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Micah Mileto

DOJ's The Truth Behind the Murder of Martin Luther King – Conspiracy Theory & The Official Investigation

12 posts in this topic

The following comments appear in a review of the King vs. Jowers trial by the DOJ. This was published in the DOJ's website in 2015 and printed in their 2017 book The Truth Behind the Murder of Martin Luther King – Conspiracy Theory & The Official Investigation.

I was under the impression that Judge Joe Brown's examination of the ballistics evidence was pretty conclusive towards Ray being framed. Is the author of this DOJ material trying to bamboozle us or is there some truth to it?

Excerpt:

 

Quote

The rifle has been examined and test-fired numerous times -- in 1968 by an FBI firearms examiner, in 1977 by five firearms examiners retained by the HSCA, and in 1997 by three examiners hired by Dr. Pepper in Ray v. Dutton. On each occasion, the experts compared the test-fires with the bullet extracted from Dr. King's body. As noted above, they each found that the bullet and the test-fires share the same general rifling characteristics. Ultimately, however, none of the experts were able to determine conclusively whether the bullet was or was not fired from the rifle. Such an inconclusive result is not uncommon in the field of firearms identification, particularly when testing of a high-powered rifle like a 30.06.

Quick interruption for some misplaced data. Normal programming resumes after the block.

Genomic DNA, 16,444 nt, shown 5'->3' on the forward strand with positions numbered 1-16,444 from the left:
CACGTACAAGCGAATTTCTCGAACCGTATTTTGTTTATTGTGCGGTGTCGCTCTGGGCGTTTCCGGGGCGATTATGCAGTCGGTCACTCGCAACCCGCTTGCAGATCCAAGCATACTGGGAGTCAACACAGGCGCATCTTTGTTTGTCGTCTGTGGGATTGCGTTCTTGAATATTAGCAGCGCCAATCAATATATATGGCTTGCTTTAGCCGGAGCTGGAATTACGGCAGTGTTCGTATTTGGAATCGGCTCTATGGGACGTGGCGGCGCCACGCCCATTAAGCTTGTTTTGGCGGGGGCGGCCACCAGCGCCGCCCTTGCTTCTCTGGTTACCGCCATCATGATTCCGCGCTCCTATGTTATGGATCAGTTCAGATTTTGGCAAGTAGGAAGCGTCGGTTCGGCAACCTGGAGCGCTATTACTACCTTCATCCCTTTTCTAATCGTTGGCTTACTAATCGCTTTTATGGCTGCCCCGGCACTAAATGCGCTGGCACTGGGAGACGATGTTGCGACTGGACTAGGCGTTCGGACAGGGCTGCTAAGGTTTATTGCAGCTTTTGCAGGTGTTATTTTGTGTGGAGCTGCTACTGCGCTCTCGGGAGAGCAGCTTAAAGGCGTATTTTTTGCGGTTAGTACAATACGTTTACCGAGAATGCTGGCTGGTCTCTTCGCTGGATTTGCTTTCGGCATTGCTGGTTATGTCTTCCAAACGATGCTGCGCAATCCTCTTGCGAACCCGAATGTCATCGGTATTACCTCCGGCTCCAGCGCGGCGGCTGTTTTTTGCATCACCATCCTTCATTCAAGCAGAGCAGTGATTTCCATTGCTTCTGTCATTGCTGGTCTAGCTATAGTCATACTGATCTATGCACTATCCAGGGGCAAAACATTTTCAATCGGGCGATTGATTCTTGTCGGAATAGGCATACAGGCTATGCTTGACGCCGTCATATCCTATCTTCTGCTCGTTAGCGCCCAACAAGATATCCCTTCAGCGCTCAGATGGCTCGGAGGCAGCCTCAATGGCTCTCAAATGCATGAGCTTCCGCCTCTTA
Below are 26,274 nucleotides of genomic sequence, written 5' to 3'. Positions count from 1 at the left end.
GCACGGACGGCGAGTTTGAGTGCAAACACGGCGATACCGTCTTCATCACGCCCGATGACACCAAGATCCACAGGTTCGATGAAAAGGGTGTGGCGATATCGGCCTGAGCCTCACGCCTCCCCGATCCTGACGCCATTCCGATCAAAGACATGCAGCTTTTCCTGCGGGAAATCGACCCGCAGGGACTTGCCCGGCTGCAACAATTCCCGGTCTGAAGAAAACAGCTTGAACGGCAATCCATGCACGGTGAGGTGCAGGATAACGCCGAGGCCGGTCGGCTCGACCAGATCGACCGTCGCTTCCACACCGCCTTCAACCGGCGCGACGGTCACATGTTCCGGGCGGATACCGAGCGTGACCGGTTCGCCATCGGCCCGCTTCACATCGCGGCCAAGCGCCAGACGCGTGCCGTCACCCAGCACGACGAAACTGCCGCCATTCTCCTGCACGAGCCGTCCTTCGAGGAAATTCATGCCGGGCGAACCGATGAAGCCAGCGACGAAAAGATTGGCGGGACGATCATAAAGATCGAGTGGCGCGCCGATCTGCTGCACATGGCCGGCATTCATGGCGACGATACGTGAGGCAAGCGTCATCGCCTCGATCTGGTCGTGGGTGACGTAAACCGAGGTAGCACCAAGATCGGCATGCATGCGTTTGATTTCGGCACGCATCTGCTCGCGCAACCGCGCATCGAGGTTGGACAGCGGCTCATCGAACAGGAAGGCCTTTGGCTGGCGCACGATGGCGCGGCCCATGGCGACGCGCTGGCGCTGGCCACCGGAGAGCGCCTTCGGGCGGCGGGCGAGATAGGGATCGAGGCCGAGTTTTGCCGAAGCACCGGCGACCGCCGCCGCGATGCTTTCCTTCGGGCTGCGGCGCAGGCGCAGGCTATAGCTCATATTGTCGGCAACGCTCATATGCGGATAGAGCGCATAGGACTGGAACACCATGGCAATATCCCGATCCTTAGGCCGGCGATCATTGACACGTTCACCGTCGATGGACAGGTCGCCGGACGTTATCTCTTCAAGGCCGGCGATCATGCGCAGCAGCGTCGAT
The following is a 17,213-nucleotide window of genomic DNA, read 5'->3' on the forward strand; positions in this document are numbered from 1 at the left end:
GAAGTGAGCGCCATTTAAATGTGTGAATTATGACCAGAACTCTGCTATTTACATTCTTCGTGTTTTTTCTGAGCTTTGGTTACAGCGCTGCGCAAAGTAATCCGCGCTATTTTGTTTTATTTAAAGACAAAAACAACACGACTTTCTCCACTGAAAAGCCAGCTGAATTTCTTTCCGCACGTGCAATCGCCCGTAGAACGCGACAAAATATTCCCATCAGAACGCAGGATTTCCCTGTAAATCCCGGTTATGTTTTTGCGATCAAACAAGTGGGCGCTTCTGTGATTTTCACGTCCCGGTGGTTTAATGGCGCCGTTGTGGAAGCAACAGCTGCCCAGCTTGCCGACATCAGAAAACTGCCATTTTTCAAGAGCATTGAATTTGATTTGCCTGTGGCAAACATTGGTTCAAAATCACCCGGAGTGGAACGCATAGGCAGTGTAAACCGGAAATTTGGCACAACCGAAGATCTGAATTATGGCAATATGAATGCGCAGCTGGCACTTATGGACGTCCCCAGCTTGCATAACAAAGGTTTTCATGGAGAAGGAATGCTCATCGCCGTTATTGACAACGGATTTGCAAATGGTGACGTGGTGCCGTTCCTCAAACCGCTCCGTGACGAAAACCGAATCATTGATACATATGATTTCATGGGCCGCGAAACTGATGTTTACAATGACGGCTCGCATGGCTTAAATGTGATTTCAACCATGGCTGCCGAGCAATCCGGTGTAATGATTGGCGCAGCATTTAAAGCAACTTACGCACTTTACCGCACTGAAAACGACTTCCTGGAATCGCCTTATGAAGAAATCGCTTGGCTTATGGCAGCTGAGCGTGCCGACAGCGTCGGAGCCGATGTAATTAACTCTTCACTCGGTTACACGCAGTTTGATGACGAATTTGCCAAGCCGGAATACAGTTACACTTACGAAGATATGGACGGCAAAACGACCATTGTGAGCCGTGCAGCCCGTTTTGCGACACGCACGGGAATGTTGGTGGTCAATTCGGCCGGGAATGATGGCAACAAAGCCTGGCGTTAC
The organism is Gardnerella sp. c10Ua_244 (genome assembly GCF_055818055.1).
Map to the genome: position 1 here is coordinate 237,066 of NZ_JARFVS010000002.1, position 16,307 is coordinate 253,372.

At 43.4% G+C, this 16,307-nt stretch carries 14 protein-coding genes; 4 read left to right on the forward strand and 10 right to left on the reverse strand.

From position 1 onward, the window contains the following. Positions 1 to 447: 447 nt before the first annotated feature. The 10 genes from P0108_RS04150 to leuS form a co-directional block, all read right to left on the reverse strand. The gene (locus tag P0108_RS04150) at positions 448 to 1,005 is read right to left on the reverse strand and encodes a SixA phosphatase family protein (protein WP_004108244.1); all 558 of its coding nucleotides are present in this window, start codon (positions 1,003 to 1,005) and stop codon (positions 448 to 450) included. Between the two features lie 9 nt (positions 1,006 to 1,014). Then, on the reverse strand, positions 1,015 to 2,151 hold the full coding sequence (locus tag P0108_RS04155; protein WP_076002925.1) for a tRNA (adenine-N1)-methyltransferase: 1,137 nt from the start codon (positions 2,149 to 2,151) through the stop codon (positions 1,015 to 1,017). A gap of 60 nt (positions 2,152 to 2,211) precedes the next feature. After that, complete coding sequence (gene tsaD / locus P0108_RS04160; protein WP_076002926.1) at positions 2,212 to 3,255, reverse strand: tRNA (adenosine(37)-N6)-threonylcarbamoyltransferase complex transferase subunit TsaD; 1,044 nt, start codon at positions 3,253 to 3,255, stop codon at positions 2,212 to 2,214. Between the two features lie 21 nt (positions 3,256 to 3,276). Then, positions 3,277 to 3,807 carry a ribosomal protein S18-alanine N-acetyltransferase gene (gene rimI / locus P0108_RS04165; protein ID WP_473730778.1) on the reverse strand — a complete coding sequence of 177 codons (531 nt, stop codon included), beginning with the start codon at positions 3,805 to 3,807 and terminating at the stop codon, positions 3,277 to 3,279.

Contrary to the inconclusive findings of all the firearms identification experts who have examined the rifle, Tennessee state court and television personality Judge Joe Brown, who presided over Ray v. Dutton in the 1990s, recently testified in King v. Jowers that he did not believe it was the murder weapon. His opinion, however, does not alter the prior consistent findings of the FBI, the HSCA, and Ray's experts. Judge Brown is not a professional firearms examiner and never conducted scientific comparisons himself. More significantly, his conclusions are based on several, incontrovertible factual inaccuracies.

For instance, Judge Brown testified that the bullet recovered from Dr. King did not come from the same batch as four similar cartridges found in the bundle with the rifle since, according to the FBI, the bullets from those four cartridges were metallurgically identical to each other but different from the bullet taken from Dr. King. This testimony, at the outset, is based on the factually incorrect presumption that cartridges boxed together always possess identical trace elements. Very often they do not. More fundamentally, Judge Brown's testimony is directly contradicted by the very FBI records on which he claimed to rely. According to those records, the FBI found five similar unfired cartridges in the bundle with the rifle -- not four -- and, contrary to Judge Brown's assertions, none of the bullets from those cartridges were metallurgically consistent with each other. At the same time, the FBI found the composition of the bullet from the fifth cartridge -- the one Judge Brown overlooked -- to be consistent with the composition of the bullet recovered from Dr. King's body.